Review: JoJo’s Bizarre Adventure HD (PSN)
Title: JoJo’s Bizarre Adventure HD
Format: PlayStation Network Download (650 MB)
Release Date: August 21, 2012
Original MSRP: $19.99
ESRB Rating: T
JoJo’s Bizarre Adventure HD is also available on Xbox 360.
The PlayStation 3 version was used for this review.
With a name like JoJo’s Bizarre Adventure HD, you can expect an interesting ride. It was initially released in 1998 in arcades across Japan and North America, then moved to PlayStation and Dreamcast in 2000. It is based on a Japanese manga with the same title and was created by the same team who made Street Fighter III. All that being said, JoJo’s isn’t exactly a household name. It gets lost in time, overshadowed by Capcom’s fighting game giants. But sometimes we have to dig up some old gems, and nearly 14 years since its original release, JoJo’s is coming to modern day consoles with an HD brush and full trophy support.
JoJo’s Bizarre Adventure HD is unlike any game I’ve played before. It’s like a fighting that took LSD. No, trust me, that isn’t an overreaction. The title is pretty applicable to the game: bizarre. Each character has a semi-unique story, which is nice. But good luck following it. Characters breaking out of jail, cars coming out of the ground and attacking people, humans that are actually birds. I just don’t know where to start with this game.
Luckily, the fighting system isn’t too bizarre. It is your usual Capcom fare, but with a fun twist. JoJo’s uses a system called “Stand,” which is similar to Persona 4 Arena’s Persona system, despite being released more than a decade beforehand. Most characters have a person or an object they can call upon to help in the fight. Sometimes they take form during moves, other times the “Stands” work as puppets while your character stands behind. But just like in P4A, the other player can cause a “Stand crash” and leave you to fight on your own. This adds a nice level of strategy to the game and helps it stand out in the genre. But let’s be honest, JoJo’s doesn’t need much help with standing out.
There are some balancing issues. This might not have been a problem in the 90′s, before patches were around, but some characters are very much stronger than others. It can get frustrating, especially when your opponent knows these over-powered characters. And the computer likes to abuse the system as well. It eventually got to the point where I had to move to some of the higher tier characters in order to stand a chance. It’s a shame I couldn’t use half the cast because “they weren’t good enough.”
Each of the 22 characters are unique and pretty fun to mess around with. Just doing each character’s special move is almost like doing a fatality in Mortal Kombat, because you want to see what it looks like. The strategy you need to bring differs from character to character, so it is important to try and get one character’s style down before moving on to the next.
JoJo’s will kick your butt. It’s mean. So mean! The computer can get very tough and the game doesn’t teach you much. The move lists are very basic, which leads to large sessions of trial and error before you can discover a combo worth something. Most fighting games are niche, but this game is ultra niche. Beginners be weary, JoJo’s is for the hardest of the hardcore.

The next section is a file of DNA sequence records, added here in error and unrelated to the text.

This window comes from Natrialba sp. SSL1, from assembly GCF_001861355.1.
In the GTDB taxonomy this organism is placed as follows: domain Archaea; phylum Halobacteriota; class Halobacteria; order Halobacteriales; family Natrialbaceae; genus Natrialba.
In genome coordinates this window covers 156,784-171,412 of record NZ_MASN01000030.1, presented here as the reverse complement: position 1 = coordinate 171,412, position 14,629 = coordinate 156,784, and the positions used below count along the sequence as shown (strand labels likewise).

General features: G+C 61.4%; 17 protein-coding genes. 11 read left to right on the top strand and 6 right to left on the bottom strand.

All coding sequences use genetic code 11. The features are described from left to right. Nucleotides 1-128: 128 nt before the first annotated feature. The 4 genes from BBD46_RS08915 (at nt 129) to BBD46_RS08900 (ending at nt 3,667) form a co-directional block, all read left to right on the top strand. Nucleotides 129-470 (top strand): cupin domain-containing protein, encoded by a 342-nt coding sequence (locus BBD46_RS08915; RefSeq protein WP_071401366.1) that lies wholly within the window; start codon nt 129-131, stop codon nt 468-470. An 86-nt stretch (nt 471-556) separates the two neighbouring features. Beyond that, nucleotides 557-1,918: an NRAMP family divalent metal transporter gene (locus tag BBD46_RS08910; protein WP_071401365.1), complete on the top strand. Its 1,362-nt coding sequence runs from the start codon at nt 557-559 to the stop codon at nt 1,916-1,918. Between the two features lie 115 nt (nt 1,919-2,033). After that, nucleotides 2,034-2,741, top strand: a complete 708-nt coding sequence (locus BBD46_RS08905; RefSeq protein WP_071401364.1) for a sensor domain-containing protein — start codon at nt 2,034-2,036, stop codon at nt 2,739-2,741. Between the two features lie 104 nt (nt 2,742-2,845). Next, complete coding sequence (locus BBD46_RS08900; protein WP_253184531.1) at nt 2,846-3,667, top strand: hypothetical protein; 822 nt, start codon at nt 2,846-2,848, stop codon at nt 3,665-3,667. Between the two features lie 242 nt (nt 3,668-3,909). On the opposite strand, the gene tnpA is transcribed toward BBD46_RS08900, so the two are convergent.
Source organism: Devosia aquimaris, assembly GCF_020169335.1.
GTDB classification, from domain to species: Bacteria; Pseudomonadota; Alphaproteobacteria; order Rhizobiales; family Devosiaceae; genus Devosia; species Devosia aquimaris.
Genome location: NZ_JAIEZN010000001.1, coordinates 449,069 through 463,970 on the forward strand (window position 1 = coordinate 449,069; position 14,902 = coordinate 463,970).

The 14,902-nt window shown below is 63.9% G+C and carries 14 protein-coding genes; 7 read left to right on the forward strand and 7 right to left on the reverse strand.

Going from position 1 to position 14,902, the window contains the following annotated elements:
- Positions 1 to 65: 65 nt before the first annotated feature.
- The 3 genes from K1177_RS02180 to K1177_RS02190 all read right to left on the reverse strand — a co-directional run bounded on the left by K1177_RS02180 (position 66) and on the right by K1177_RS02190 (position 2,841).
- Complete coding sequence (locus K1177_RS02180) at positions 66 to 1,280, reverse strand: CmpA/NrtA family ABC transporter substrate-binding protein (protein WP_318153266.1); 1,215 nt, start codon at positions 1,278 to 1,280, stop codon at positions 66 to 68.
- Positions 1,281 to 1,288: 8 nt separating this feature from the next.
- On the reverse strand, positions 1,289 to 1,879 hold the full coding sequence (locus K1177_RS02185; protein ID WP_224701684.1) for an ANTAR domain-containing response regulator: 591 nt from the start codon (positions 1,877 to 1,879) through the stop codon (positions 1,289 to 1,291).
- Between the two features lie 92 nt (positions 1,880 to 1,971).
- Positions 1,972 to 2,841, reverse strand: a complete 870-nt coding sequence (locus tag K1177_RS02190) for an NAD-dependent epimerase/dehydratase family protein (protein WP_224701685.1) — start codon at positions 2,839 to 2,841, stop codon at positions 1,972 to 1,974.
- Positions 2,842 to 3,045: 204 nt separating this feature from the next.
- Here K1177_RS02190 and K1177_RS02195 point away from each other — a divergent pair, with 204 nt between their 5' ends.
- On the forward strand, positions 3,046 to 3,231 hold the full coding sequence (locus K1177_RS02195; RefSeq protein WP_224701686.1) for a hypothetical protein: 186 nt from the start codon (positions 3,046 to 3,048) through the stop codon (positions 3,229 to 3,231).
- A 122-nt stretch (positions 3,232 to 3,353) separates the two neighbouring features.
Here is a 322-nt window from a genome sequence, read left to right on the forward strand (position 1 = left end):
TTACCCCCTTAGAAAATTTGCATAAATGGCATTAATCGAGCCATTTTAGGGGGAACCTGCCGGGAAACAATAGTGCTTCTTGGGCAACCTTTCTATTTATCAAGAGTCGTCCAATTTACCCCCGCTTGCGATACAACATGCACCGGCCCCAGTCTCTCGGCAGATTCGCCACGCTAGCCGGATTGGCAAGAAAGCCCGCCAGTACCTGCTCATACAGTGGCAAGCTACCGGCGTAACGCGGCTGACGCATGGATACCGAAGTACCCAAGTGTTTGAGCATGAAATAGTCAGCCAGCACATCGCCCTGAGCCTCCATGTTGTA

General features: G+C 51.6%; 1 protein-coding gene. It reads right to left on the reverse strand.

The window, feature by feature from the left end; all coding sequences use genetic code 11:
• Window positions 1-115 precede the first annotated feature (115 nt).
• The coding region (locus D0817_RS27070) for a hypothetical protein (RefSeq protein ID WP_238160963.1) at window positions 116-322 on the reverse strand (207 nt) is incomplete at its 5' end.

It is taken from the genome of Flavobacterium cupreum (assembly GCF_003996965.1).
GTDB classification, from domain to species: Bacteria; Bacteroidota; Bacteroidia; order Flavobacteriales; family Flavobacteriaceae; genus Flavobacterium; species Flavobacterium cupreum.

JoJo’s high definition does its best to cover some textures and edges with the sprites, but this game is not pretty. Animations are still smooth, as you would hope in a fighting game, with detailed moves and specials that really make each character stand out. The characters are different, some good, some bad, and background can be just plain ugly. There seems to be a western theme there, obviously created by eastern developers, with a splash of purples and greens thrown in. The title resonates in the graphics as well: bizarre. For the most part, this game has not aged well at all in the graphics department.
The music is what you would expect from a late 90′s arcade. It’s nothing special but it’s not entirely bad. It is a trip back to an era where arcades mattered and life was a little simpler. I enjoyed it because it brought a bit of nostalgia back. There are no giant musical scores, but that isn’t what this game needs. While its music is unique (a little bizarre as well), it is able to perfectly describe the time period and setting.
The experience online was a downer. There are some nice options, including a replay system, lobby, and versus. But good luck finding a match with no lag. In an era where Skullgirls can run near flawlessly online, JoJo’s can barely keep going. It is very important in a game like this to have specific timing, and I just wasn’t getting it online. Plus, the community for it is near empty in America. The majority of my matches came against people in Japan, who were much more experienced than I with the game. And the lag grew worse when I faced somebody halfway across the planet. Overall, I wouldn’t buy JoJo’s for the online experience, unless the scene picks up over here.
JoJo’s Bizarre Adventure HD is a mixed bag. The amusing characters and solid mechanics make the game fun to play, if only in short bursts. Otherwise, JoJo’s has made a poor transition to the 21st century. Unbalanced gameplay, high learning curve, and awful online really pull this game down. And with a price point above your usual PSN purchase, I can only recommend this game to the dedicated fighting fan or someone craving nostalgia. If you have any sort of hesitation, I’d hold back on JoJo’s. It’s just a little too bizarre.